Love, Heartbreak

Giving Up Control Could Be The Best Thing For Your Relationship

Karen thinks of herself as a relatively laid back person, but her happiness is starting to dwindle. If you took a poll of her boyfriend, family and closest friends, however, a different story emerges. You see, Karen cares a lot about the relationships she's in. Her biggest fear is losing the people she loves and so she spends the majority of her time, energy and resources, making sure the bonds she has with loved ones remain strong.

The trouble is, Karen's attempts to constantly improve her relationships which often feel controlling and even smothering to the people in her life. This is especially true with her love relationship.

Jake and Karen have been a couple for over a year now and, unfortunately, Karen's good-intentions are pushing Jake away. Her offer to "help him get organized" feels to Jake like he no longer has any say in what he does with his free time. Karen has talked Jake into joining her gym instead of the one that's closer to his house and she recently began (re-)training his dog.

Even Jake concedes that none of these are horrible acts. It's just that none of these things feel like HIS idea. Lately, he's become withdrawn and sullen. Karen can't figure out why.

We're all different. Some of us are accustomed to very actively directing what's going on in our own lives and this urge to control carries over into the lives of those we love. Others are used to and possibly more comfortable going along with what someone else says and does.

Most of us vacillate somewhere in between these extremes.

In a healthy love relationship or marriage, there is a natural flow when it comes to who makes decisions and who takes the lead. If that balance gets out of whack related to communication, sex, emotional intimacy, financial matters, or anything else, distance and disconnection will quickly develop.

The trick is to recognize it (and own up to it) if you have a propensity to try to control.

As with Karen, you probably have loving intentions to help or do what you think is best. This can make it confusing to detect your own controlling behavior.

Ask yourself these 2 big questions:

  1. Is this really my business?
  2. Was my help/advice/intervention asked for?

If the answer to these questions is "No," then it's a smart move to back up and re-think what you were about to say or do. Instead of pushing your agenda or your insistence on the "right" way on your partner, make an offer like:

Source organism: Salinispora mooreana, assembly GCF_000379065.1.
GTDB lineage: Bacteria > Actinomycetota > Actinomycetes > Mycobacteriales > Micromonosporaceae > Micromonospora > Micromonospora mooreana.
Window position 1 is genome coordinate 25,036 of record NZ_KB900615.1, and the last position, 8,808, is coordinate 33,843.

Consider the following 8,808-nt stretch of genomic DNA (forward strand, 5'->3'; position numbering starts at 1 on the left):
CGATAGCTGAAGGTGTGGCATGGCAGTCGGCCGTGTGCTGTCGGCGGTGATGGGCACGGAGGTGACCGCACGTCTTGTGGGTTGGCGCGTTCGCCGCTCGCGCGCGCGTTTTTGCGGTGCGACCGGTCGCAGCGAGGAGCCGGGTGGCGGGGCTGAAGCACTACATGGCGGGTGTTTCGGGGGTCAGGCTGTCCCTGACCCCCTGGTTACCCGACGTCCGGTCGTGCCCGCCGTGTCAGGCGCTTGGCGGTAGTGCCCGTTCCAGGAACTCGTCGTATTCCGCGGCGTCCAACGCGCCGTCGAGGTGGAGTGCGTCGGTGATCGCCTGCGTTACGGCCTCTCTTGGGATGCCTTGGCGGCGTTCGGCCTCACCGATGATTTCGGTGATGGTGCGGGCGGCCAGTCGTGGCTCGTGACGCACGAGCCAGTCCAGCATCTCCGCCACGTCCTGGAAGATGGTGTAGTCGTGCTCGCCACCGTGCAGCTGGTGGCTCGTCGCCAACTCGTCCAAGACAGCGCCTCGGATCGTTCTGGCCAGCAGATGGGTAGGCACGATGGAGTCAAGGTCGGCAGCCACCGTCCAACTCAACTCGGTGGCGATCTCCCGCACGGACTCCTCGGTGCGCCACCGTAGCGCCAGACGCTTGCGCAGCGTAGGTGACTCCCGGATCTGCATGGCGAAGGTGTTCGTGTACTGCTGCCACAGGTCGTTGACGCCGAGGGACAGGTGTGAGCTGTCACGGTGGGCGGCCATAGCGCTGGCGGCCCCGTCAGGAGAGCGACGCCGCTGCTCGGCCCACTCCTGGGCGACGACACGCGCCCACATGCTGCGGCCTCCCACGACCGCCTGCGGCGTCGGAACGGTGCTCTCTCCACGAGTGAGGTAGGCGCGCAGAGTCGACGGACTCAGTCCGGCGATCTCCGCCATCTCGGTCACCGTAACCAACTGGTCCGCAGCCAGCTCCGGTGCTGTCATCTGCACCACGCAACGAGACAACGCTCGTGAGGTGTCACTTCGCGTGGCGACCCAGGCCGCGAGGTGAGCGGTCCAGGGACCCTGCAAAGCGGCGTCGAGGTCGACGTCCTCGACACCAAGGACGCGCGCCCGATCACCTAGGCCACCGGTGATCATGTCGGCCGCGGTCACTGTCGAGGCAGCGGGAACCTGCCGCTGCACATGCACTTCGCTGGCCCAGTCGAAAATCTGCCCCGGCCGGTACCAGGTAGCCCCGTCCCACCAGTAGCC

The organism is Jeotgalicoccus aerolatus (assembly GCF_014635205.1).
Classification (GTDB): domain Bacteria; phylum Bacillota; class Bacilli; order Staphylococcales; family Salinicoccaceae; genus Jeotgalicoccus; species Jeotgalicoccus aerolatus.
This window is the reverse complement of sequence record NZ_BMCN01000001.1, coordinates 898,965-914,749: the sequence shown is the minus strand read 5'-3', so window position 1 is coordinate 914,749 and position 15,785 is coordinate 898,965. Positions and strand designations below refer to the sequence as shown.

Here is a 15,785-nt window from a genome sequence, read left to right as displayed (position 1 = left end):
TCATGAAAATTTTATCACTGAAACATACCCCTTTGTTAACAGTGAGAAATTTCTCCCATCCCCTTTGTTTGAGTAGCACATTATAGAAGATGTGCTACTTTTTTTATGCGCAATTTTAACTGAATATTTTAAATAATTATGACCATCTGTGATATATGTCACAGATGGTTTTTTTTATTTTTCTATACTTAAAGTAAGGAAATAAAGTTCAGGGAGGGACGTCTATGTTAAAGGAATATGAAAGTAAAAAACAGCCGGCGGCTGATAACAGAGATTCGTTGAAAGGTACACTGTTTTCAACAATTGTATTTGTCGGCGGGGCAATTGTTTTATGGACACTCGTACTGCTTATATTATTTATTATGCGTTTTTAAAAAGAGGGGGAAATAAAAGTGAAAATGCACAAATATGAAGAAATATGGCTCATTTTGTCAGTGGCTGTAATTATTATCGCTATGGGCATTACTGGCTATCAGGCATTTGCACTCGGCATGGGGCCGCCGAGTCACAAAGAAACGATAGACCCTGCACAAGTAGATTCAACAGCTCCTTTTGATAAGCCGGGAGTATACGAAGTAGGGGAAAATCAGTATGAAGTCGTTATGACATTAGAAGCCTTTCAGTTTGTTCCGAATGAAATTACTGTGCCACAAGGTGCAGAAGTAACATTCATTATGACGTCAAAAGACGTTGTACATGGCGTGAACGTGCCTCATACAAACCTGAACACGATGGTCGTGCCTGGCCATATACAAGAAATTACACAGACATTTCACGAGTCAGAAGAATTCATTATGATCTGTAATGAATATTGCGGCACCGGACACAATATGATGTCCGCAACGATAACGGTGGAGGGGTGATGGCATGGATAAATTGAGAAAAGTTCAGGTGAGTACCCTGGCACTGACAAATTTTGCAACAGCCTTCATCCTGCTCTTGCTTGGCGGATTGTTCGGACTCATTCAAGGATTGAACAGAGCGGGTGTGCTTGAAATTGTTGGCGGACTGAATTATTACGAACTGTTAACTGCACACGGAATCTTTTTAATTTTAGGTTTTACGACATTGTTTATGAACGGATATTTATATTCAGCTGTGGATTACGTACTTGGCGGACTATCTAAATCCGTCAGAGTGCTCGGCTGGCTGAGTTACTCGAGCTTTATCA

• "I have an idea that I think could improve this situation. Would you like to hear it?"
  • "Are you open to my help on this?"

The benefits of letting go and allowing your partner (and everyone else you care about) live his or her life are many. Here are a just few reasons why curbing your urge to control is good for YOUR happiness too...

  • Stronger trust: When you ease your iron grip, you send the message that you trust your partner to make wise and effective choices.
  • Fewer misunderstandings: More honesty and openness are cultivated when you stop trying to control others (or situations). This prevents a whole lot of arguments!
  • Less risk of resentment: You each feel a sense of agency and ownership for how you show up in your relationship.
  • Amazing orgasms: It's far more difficult to open up to ultimate pleasure when making love if you're wound tight and tense. Relaxation is almost a pre-requisite for more and more enjoyable orgasms!
  • Improved mental health: Think about how much angst and anxiety can be avoided by giving up control. Gift yourself with peace of mind.
  • Vibrant physical health: Constantly trying to micro-manage everybody and everything is not just mentally draining, it can take a toll on your physical health too. Do your body a favor!
  • Boost to overall productivity: Free yourself to focus on what really matters and what you can really make a positive impact on in your own life.
  • Increased closeness: What seems like an obvious plus is often forgotten in a triggering moment. Intimacy flourishes when neither you nor your partner feels controlled.
  • Better chance you'll get your way: Interestingly, when you give up trying to talk your partner into or “make” your partner do something and instead you just ask, you often end up with exactly what you want.
  • More fun: As you relax into life and stop trying to force "your way," there may be some scary or uncomfortable moments, but there will also be more opportunities for passion, love, connection and fun.

Our advice to ease up applies not just to how you interact with your partner, but to how you move through your own life too. An iron grip on anything leads to strain, stress and pain. Practice breathing deeply and taking a softer approach. You can be softer and easier and still have a clear commitment to your priorities and goals.

It's all about enjoying the ride and letting life unfold for you instead of trying to force it.

If you're looking for more ideas to create the amazing and close relationship you've been craving, get our free ebook: Passionate Spark-Lasting Love. Start putting into practice these ideas and techniques for more intimacy and joy with the one you love.

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